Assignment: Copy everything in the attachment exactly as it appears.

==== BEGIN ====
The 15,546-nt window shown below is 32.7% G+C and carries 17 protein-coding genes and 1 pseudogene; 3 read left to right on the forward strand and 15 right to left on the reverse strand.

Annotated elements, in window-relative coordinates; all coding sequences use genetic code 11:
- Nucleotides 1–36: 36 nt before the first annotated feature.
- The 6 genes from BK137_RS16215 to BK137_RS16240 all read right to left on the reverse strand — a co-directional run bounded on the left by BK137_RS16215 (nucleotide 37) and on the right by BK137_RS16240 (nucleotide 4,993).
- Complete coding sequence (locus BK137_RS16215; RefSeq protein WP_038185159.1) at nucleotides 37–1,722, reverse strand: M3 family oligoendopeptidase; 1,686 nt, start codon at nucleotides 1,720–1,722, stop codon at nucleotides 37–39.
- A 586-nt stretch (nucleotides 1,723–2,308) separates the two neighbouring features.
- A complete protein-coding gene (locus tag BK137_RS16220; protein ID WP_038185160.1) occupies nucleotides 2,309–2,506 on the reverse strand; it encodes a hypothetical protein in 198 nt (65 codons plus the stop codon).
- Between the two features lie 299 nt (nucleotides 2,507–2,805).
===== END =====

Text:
The 15,546-nt window shown below is 32.7% G+C and carries 17 protein-coding genes and 1 pseudogene; 3 read left to right on the forward strand and 15 right to left on the reverse strand.

Annotated elements, in window-relative coordinates; all coding sequences use genetic code 11:
- Nucleotides 1–36: 36 nt before the first annotated feature.
- The 6 genes from BK137_RS16215 to BK137_RS16240 all read right to left on the reverse strand — a co-directional run bounded on the left by BK137_RS16215 (nucleotide 37) and on the right by BK137_RS16240 (nucleotide 4,993).
- Complete coding sequence (locus BK137_RS16215; RefSeq protein WP_038185159.1) at nucleotides 37–1,722, reverse strand: M3 family oligoendopeptidase; 1,686 nt, start codon at nucleotides 1,720–1,722, stop codon at nucleotides 37–39.
- A 586-nt stretch (nucleotides 1,723–2,308) separates the two neighbouring features.
- A complete protein-coding gene (locus tag BK137_RS16220; protein ID WP_038185160.1) occupies nucleotides 2,309–2,506 on the reverse strand; it encodes a hypothetical protein in 198 nt (65 codons plus the stop codon).
- Between the two features lie 299 nt (nucleotides 2,507–2,805).